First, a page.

I’m guessing the March theme is fairly obvious from the above list, but in case not, here are the books that have jumped off the nonfiction shelves (again, no perusal required):

  • The Mother of All Questions, Rebecca Solnit
  • The Caged Virgin, Ayaan Hirsi Ali
  • Bad Feminist, Roxane Gay
  • Pastrix, Nadia Bolz-Weber
  • How to be a Woman, Caitlin Moran
  • Brown Girl Dreaming, Jacqueline Woodson
  • Janesville, Amy Goldstein

And poetry contenders include:

  • She Says, Venus Khoury-Ghata
  • The Sisters, Josephine Jacobsen
  • The Girl With Bees in Her Hair, Eleanor Rand Wilner
  • The Moon Is Always Female, Marge Piercy

Yes, the theme is women, timed to Women’s History Month. All things female count (including pronouns). My personal favorite is Pastrix (“A term of insult used by unimaginative sections of the church to define female pastors”). A female Lutheran pastor with tattoos. Lots of tattoos. This book will appeal to lovers of Anne Lamott.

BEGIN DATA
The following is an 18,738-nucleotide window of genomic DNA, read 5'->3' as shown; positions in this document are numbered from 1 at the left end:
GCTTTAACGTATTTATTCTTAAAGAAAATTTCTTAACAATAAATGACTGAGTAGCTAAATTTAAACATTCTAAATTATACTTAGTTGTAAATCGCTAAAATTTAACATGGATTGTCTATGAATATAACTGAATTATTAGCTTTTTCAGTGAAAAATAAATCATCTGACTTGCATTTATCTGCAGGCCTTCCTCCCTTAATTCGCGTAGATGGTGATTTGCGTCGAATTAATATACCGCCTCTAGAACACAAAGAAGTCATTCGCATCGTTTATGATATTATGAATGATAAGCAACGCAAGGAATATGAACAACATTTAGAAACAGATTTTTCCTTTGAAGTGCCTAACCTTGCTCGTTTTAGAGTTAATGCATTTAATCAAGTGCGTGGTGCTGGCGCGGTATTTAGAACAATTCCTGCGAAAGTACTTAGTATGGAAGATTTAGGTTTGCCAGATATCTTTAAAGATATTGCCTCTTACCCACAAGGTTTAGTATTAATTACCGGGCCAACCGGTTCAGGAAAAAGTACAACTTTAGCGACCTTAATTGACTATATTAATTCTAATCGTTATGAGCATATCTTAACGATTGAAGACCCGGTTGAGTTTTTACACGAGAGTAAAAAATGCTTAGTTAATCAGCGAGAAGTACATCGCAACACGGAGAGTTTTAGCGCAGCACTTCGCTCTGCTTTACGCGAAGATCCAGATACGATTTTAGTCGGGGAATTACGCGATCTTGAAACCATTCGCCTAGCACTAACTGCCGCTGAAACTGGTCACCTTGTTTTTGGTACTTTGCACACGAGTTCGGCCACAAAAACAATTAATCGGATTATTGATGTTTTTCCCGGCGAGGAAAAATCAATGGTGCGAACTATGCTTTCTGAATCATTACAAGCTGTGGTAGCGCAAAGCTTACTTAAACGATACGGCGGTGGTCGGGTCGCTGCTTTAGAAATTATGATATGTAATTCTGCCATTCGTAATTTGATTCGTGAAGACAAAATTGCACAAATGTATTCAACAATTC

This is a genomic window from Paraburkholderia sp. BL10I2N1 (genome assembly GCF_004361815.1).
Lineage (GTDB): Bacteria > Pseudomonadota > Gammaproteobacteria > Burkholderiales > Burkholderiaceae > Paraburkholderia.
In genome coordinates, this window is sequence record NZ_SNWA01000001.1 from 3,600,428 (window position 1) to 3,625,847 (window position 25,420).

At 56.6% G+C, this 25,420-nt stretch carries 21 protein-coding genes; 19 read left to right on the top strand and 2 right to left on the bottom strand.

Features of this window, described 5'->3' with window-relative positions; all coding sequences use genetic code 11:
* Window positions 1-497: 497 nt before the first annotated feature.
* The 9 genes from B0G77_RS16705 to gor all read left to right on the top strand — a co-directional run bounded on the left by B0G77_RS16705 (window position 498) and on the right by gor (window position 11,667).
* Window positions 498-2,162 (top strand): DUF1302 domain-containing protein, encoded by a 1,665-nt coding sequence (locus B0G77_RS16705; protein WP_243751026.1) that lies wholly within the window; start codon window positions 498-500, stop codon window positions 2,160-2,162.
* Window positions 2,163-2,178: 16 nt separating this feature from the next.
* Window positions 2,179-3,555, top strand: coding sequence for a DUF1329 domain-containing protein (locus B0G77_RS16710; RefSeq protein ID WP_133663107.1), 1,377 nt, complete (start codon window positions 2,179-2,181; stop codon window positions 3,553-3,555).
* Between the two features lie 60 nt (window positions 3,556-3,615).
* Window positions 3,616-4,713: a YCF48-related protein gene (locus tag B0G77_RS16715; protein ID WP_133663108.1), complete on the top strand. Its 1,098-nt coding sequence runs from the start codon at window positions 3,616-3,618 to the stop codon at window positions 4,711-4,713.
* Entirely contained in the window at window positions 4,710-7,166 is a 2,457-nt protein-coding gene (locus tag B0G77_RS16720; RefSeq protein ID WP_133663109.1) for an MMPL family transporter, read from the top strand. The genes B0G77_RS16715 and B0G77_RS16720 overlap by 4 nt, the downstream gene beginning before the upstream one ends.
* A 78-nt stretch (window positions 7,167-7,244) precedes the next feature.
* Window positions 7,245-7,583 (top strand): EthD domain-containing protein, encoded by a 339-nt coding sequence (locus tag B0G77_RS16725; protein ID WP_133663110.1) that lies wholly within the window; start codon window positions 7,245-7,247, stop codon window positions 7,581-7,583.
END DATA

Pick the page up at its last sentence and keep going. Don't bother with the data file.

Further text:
This a great theme month. So many possibilities! Already I want to do it again. But also, I want to do a reading theme of the male variety. Again, books leap off the shelf and I’m still sitting at the computer: Maurice, Invisible Man, The Third Life of Grange Copeland, The Men We Reaped, The Curious Charms of Arthur Pepper, Angry White Men, Sons and Lovers. Lots of potential. I am working on being more bipartisan in many aspects of life. Books included.

The official reading theme for February was Day/Month/Season. I read only one book for the theme (a new and extreme low), but it was a good one: In the Bleak Midwinter, by Julia Spencer-Fleming—a mystery (first in the series) that has a female priest working (kind of) with the chief of police. I’m definitely intrigued enough to read the next one. What I find most compelling here is that the author goes into issues beyond the typical mystery genre. It puts me in mind of Louise Penny’s Three Pines mysteries, which are good purely as mysteries, but also seem spiritual in some way that is difficult to articulate.